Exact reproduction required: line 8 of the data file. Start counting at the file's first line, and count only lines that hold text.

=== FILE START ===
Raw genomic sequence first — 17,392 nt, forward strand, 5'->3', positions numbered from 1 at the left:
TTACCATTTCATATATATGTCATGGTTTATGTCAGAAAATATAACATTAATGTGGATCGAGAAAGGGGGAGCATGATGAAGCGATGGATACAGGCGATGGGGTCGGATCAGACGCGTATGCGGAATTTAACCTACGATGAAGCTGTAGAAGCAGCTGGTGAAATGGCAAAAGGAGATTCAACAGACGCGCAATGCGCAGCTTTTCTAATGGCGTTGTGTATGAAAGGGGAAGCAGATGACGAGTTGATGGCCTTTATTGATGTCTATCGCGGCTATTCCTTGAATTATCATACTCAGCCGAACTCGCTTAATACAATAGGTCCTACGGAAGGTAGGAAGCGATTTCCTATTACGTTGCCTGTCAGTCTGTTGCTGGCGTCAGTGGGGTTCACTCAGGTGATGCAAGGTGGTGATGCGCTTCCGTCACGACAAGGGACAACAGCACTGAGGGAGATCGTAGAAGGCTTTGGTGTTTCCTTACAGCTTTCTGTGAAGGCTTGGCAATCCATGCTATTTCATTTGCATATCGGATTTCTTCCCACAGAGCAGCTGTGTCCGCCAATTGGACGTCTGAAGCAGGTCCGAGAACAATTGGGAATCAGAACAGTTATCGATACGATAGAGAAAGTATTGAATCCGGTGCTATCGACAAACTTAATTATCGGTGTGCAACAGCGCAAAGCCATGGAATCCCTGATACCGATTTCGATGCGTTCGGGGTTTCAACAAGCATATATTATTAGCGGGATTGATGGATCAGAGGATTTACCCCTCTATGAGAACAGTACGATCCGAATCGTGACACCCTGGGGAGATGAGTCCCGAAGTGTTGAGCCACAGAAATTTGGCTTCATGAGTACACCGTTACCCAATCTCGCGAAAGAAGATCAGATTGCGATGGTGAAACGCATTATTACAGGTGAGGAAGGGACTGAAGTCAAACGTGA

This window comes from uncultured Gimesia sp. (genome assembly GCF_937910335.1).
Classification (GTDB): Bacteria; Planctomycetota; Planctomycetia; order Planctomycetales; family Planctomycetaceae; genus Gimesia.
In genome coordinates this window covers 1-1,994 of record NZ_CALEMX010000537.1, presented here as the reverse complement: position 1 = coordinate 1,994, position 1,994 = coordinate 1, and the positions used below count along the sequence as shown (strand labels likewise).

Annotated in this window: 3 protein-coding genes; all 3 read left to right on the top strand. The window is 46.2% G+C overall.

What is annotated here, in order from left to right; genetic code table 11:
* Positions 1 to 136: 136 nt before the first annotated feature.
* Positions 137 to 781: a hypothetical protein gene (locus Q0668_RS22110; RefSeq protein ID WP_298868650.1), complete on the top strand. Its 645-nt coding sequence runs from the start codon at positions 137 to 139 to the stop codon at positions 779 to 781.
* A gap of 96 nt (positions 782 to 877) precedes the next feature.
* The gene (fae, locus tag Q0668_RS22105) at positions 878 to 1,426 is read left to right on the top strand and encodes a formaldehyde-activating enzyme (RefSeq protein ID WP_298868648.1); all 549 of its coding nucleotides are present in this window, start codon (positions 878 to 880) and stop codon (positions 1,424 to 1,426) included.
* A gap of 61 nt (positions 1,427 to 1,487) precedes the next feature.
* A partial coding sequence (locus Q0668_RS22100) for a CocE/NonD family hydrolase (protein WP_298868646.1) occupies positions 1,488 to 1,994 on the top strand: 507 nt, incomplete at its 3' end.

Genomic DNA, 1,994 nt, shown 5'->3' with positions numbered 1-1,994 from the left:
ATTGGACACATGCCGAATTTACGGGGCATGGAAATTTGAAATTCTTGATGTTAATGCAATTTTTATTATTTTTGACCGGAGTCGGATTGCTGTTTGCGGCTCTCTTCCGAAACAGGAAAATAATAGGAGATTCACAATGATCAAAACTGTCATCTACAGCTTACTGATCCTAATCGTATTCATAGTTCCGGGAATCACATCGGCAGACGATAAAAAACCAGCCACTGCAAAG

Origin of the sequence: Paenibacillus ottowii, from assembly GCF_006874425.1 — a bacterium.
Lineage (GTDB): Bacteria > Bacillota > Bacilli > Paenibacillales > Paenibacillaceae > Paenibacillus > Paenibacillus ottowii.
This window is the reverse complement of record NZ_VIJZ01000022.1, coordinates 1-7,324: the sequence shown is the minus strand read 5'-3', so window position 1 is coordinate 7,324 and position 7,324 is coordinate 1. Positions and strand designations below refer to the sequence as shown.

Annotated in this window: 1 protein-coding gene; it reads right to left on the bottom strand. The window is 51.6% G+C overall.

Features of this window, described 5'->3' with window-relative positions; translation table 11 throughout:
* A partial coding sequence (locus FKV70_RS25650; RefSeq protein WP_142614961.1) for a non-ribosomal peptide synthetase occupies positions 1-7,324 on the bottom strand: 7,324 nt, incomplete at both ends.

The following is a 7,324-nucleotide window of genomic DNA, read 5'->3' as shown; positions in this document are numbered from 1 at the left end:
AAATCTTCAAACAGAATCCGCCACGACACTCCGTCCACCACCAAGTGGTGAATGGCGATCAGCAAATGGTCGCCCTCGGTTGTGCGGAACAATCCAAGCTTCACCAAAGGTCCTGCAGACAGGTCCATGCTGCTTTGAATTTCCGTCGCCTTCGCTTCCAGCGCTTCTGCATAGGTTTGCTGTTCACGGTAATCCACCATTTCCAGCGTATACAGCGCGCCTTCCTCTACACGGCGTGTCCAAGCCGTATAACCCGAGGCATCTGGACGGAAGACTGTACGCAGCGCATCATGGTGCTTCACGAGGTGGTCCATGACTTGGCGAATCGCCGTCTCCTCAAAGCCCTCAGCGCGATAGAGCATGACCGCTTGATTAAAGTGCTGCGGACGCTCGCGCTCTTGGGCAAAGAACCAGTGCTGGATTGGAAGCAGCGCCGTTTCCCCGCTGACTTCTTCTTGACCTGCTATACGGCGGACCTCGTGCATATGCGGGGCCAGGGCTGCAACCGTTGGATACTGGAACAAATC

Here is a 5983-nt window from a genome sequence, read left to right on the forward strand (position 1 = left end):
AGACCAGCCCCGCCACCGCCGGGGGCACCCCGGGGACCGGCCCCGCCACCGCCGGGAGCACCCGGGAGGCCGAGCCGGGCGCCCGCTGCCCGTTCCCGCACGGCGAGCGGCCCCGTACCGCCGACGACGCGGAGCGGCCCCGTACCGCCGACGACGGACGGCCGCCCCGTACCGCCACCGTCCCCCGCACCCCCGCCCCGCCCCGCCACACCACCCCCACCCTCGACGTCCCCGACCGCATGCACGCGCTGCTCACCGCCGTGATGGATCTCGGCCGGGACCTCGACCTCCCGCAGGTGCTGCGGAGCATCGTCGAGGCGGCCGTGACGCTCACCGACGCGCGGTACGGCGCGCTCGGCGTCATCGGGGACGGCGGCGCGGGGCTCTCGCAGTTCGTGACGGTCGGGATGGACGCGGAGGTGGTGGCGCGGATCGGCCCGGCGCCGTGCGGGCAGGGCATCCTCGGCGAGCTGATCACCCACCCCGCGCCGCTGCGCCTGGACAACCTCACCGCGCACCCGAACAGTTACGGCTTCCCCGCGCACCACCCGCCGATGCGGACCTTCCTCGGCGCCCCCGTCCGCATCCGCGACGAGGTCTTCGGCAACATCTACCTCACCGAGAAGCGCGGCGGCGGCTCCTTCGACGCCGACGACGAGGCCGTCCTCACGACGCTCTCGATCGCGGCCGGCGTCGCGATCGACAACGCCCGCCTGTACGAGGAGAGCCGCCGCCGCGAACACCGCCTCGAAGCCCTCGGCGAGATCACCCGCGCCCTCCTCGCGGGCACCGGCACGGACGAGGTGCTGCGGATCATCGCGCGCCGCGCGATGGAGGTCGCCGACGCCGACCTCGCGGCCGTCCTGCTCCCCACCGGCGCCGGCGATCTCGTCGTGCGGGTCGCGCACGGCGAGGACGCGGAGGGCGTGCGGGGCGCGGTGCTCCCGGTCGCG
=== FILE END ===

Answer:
* Positions 1 to 136: 136 nt before the first annotated feature.